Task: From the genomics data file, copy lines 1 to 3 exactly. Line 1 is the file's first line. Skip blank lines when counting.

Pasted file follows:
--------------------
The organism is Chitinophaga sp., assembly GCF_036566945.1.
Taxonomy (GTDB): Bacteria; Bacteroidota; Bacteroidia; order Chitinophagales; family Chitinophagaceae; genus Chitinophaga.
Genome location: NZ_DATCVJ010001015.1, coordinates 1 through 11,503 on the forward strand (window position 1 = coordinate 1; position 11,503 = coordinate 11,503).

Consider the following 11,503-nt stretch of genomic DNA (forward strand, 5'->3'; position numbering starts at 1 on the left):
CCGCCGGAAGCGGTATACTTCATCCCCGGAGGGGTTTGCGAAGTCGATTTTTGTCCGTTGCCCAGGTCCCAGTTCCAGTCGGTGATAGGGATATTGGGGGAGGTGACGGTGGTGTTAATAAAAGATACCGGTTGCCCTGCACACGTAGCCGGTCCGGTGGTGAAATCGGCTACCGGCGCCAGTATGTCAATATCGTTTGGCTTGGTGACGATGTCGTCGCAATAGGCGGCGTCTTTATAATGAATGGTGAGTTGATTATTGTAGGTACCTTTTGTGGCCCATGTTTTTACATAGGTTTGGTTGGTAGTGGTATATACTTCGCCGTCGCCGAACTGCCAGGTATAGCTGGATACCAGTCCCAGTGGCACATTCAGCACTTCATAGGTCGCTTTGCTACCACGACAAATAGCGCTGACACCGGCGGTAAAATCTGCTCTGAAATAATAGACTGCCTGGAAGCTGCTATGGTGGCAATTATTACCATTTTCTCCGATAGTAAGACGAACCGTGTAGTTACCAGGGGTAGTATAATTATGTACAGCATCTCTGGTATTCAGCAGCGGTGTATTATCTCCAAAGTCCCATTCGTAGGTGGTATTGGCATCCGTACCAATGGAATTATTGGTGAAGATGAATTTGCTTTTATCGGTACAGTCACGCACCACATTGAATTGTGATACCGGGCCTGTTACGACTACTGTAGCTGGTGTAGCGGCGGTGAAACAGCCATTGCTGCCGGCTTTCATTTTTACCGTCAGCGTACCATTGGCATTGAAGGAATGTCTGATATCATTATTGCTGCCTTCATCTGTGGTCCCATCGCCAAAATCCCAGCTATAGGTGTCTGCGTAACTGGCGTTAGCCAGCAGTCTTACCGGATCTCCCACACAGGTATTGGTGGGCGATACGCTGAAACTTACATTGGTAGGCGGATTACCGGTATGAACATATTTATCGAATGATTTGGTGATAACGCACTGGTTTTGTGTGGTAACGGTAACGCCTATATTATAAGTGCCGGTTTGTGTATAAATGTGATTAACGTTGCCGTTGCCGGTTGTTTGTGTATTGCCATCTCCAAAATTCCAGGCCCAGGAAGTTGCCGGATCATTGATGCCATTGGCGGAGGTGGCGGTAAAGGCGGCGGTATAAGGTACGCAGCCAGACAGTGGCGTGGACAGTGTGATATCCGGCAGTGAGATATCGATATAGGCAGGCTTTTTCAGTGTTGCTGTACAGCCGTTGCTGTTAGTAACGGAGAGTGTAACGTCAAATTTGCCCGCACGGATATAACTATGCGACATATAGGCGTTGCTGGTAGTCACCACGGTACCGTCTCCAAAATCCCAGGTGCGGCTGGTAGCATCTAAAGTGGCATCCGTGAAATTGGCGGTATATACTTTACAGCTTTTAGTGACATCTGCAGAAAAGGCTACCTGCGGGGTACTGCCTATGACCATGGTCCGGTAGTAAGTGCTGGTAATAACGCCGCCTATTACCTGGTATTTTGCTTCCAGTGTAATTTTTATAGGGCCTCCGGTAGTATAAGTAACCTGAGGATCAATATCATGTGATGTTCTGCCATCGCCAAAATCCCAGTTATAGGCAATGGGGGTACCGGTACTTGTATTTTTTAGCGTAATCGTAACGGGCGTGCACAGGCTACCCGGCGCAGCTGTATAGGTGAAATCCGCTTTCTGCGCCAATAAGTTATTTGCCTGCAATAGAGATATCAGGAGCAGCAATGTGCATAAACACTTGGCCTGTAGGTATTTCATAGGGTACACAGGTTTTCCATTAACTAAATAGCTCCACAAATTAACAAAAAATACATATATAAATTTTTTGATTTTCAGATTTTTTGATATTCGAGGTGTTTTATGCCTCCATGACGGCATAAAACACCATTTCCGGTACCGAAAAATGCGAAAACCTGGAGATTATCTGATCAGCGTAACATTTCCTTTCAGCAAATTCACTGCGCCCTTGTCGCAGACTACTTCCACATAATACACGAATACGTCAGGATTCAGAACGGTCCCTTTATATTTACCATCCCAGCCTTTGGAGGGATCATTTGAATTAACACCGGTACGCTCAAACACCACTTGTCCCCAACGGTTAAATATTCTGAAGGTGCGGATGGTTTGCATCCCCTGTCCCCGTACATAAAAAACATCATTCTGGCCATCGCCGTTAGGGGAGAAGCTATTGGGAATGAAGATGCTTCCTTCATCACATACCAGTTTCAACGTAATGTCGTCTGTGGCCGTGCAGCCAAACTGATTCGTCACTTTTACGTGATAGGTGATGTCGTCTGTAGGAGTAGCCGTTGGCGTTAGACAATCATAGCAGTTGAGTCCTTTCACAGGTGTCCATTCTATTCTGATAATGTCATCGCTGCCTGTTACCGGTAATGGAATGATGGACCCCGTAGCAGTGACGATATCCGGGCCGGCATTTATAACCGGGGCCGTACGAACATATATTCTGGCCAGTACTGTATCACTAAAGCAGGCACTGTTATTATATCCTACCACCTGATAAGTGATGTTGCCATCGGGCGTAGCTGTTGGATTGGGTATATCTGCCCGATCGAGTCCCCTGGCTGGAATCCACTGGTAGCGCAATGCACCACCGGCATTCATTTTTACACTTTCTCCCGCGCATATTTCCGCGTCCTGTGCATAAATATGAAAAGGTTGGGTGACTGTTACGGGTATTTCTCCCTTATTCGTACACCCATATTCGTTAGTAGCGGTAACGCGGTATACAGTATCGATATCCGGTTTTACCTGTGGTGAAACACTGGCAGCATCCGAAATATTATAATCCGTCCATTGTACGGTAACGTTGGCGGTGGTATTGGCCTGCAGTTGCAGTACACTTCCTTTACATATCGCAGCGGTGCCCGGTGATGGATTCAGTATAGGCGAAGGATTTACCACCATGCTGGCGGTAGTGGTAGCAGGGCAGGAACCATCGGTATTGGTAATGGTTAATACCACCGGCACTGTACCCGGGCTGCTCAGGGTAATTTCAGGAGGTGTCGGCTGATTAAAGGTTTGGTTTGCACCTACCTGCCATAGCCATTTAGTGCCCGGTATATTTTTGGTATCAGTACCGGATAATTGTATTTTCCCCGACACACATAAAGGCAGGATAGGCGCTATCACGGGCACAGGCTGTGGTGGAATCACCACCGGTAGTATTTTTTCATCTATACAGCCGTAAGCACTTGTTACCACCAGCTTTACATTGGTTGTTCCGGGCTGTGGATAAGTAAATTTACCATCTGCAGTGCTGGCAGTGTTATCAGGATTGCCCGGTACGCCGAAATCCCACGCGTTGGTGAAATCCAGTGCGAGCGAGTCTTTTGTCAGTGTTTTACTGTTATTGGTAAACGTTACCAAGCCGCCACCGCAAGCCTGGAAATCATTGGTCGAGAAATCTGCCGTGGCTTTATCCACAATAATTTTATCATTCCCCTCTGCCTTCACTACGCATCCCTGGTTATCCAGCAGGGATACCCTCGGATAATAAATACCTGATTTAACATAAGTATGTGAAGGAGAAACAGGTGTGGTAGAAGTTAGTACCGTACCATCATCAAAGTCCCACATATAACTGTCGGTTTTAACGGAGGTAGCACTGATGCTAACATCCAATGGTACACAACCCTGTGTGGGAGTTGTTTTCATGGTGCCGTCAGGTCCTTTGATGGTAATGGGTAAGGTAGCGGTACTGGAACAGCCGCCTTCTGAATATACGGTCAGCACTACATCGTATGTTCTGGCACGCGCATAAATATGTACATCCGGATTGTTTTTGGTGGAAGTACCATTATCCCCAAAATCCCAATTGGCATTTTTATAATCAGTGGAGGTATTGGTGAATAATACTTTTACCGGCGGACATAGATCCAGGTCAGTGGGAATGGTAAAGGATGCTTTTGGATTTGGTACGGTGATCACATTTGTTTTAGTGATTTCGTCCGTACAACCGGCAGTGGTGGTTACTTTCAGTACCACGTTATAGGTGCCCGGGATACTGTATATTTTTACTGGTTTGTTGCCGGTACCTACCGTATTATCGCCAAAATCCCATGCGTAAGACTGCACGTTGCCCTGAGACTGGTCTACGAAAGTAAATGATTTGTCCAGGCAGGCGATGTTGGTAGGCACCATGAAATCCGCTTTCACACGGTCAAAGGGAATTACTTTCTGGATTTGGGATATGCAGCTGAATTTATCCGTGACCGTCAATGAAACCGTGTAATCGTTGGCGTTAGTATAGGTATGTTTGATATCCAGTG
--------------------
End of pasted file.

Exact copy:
The organism is Chitinophaga sp., assembly GCF_036566945.1.
Taxonomy (GTDB): Bacteria; Bacteroidota; Bacteroidia; order Chitinophagales; family Chitinophagaceae; genus Chitinophaga.
Genome location: NZ_DATCVJ010001015.1, coordinates 1 through 11,503 on the forward strand (window position 1 = coordinate 1; position 11,503 = coordinate 11,503).